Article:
140
Segal, E., Gilat Research Center, Agricultural Research Organization, M.P. Negev 85280, Israel
Dag, A., Gilat Research Center, Agricultural Research Organization, M.P. Negev 85280, Israel
Ben-Gal, A., Gilat Research Center, Agricultural Research Organization, M.P. Negev 85280, Israel
Zipori, I., Gilat Research Center, Agricultural Research Organization, M.P. Negev 85280, Israel
Erel, R., Gilat Research Center, Agricultural Research Organization, M.P. Negev 85280, Israel
Suryano, S., Institute of Soil, Water and Environmental Sciences, Agricultural Research Organization, P.O.B. 6, Bet-Dagan, Israel
Yermiyahu, U., Gilat Research Center, Agricultural Research Organization, M.P. Negev 85280, Israel
Olive orchard irrigation with reclaimed wastewater: Agronomic and environmental considerations
The olive (Olea europaea) oil industry is experiencing a transition from traditional rain-fed to intensively managed irrigated orchards. Moreover, since fresh water resources in typical olive cultivation regions are often scarce, alternative water sources, often marginal in quality, are increasingly used for the irrigation of olives. Utilization of reclaimed wastewater (RWW) increases the susceptibility of olive trees to osmotic stress and augments the potential of groundwater contamination by nutrients and salts. The objective of this study was to evaluate tree growth and productivity and to quantify nitrate and chloride (Cl) losses in an olive orchard irrigated with RWW. A four year field study compared two olive tree varieties, 'Barnea' and 'Leccino', and three treatments: (i) fresh water application with commercial fertilizer at recommended rates (Fr), (ii) RWW application with commercial fertilizer at recommended rates (Re) and (iii) RWW application with commercial fertilizer reduced according to the amounts of the nutritional constituents in the wastewater itself (Re-). No significant difference was found in nutrient and mineral accumulation in diagnostic leaves and no differences in trunk growth, fruit production or oil yields were observed between treatments. In spite of this, lower measured Cl concentration in diagnostic leaves of 'Barnea' and higher Cl concentrations in its root zone relative to 'Leccino' suggested that 'Barnea' trees better controlled Cl uptake. While similar amounts of water were applied, the Re and Re- treatments loaded the soil profile with 1.75 times more Cl then the Fr treatment. Additionally, significantly more nitrates were transported out of the root zone in the Re treatment compared to Fr and Re- for both cultivars. We conclude that RWW used for irrigating olive oil orchards had no effect on vegetative growth and productivity but increased salt loads into and beyond the root zone. The nutritional constituents in the RWW used to irrigate olives should be accounted for in order to increase fertilizer application efficiency and minimize the transport of nutrients into groundwater. © 2011 Elsevier B.V.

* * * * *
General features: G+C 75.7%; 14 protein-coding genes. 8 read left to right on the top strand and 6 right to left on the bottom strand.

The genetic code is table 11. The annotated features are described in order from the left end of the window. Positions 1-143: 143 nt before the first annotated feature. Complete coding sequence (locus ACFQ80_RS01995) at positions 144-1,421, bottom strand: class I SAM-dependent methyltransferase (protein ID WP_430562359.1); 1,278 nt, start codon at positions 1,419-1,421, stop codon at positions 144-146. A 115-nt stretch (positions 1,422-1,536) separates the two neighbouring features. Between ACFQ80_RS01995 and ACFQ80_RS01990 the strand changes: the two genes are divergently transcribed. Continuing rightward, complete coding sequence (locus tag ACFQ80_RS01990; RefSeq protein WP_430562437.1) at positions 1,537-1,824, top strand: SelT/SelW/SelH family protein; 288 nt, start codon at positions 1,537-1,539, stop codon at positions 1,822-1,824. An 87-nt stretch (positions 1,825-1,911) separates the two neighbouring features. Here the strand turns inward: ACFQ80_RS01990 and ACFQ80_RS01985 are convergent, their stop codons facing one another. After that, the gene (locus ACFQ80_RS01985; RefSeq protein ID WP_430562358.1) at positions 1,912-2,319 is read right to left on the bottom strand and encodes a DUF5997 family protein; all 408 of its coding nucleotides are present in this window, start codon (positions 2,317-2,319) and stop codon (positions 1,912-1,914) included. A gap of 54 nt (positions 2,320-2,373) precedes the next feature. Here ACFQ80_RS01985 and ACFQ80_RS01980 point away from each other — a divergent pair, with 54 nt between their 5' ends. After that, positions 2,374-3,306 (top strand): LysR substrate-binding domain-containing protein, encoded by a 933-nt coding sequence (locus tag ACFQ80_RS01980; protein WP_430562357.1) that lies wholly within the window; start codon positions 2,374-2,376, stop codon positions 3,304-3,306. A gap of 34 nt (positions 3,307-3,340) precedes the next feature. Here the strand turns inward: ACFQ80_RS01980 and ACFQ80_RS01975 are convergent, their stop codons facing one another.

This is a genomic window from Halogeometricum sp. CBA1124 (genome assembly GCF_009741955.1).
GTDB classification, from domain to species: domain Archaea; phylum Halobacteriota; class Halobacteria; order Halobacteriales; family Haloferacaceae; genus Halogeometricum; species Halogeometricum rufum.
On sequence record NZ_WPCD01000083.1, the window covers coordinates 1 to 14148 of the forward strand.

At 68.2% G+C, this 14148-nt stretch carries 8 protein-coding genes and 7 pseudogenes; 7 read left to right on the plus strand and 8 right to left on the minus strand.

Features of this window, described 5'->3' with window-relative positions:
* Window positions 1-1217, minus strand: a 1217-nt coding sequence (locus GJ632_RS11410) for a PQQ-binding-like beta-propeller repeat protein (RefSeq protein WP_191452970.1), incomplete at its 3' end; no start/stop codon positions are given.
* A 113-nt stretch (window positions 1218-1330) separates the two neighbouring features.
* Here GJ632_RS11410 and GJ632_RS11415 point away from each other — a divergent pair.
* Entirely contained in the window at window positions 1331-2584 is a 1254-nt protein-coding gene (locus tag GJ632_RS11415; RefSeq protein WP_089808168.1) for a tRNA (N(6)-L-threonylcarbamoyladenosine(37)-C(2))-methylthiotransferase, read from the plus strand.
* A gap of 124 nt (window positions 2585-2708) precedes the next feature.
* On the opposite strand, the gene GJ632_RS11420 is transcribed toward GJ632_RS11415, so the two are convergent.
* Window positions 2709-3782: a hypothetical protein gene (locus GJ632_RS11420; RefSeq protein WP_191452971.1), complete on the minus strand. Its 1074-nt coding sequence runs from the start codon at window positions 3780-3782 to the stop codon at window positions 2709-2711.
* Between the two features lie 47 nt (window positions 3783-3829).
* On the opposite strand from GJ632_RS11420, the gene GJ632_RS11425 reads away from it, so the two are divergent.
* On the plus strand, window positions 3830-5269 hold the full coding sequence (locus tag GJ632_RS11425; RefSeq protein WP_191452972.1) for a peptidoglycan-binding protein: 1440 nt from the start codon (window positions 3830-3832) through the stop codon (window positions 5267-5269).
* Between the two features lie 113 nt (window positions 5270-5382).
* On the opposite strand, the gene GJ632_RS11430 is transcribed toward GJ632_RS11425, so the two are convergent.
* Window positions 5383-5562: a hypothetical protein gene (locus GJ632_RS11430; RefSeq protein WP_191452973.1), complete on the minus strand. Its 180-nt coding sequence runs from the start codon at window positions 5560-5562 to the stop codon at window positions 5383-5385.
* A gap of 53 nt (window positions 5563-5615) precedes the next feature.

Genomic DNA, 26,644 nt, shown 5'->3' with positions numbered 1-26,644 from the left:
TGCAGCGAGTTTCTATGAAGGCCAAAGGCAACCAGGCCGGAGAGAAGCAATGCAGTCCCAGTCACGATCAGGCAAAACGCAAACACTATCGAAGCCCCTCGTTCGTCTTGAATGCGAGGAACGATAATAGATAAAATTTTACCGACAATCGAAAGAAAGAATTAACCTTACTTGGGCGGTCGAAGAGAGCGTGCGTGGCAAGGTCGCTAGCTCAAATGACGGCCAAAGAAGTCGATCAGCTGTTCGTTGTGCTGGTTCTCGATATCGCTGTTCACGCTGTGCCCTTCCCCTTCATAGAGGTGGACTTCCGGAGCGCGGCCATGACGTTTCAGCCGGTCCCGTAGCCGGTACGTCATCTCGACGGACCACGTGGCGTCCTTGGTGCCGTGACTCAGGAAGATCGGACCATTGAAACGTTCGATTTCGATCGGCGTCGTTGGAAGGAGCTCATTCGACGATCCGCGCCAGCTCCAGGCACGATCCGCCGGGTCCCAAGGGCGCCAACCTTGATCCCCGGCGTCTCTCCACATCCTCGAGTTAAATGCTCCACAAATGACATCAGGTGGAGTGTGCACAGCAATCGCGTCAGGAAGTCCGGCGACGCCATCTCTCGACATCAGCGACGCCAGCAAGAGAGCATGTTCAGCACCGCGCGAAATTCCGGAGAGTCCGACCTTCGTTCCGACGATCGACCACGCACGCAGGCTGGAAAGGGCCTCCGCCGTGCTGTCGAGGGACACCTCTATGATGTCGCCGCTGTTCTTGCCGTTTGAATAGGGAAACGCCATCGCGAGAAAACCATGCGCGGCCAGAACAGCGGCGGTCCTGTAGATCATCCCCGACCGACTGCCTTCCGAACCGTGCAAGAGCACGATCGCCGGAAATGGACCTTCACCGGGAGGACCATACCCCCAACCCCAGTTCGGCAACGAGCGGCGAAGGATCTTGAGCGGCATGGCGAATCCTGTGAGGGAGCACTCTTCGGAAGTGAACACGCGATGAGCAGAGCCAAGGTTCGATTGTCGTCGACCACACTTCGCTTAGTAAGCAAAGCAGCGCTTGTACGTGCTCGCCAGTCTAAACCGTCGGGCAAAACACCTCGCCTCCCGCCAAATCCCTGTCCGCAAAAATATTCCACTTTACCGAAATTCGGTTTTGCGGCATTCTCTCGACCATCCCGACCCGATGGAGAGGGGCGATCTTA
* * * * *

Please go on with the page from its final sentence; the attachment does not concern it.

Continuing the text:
Scientific Publication